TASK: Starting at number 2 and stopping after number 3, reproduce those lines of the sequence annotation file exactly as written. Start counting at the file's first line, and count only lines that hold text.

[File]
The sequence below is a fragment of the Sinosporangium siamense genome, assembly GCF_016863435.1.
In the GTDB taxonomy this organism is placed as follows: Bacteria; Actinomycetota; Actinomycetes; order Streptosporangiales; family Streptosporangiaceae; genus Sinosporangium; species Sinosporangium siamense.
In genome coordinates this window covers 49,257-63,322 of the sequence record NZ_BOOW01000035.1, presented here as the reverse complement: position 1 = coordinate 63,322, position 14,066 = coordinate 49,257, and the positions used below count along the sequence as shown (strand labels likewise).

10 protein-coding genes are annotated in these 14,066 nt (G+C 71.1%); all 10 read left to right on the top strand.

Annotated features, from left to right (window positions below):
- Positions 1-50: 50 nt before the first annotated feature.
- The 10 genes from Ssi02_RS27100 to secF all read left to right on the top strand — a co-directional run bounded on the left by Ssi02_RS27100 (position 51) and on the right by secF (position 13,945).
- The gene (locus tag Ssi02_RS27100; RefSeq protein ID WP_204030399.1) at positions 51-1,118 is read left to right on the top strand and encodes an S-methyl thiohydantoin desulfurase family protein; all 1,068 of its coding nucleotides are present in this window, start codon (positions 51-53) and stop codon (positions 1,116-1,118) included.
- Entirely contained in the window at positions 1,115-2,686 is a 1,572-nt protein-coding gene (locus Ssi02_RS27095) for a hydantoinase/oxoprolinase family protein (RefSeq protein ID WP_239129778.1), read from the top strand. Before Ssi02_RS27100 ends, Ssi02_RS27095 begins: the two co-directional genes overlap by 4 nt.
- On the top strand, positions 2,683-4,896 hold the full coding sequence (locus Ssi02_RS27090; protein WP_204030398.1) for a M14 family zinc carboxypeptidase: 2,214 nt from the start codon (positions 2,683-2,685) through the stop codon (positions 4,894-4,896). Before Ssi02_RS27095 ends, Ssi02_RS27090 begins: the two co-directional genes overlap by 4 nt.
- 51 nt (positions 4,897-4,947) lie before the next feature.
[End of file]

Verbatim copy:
In the GTDB taxonomy this organism is placed as follows: Bacteria; Actinomycetota; Actinomycetes; order Streptosporangiales; family Streptosporangiaceae; genus Sinosporangium; species Sinosporangium siamense.
In genome coordinates this window covers 49,257-63,322 of the sequence record NZ_BOOW01000035.1, presented here as the reverse complement: position 1 = coordinate 63,322, position 14,066 = coordinate 49,257, and the positions used below count along the sequence as shown (strand labels likewise).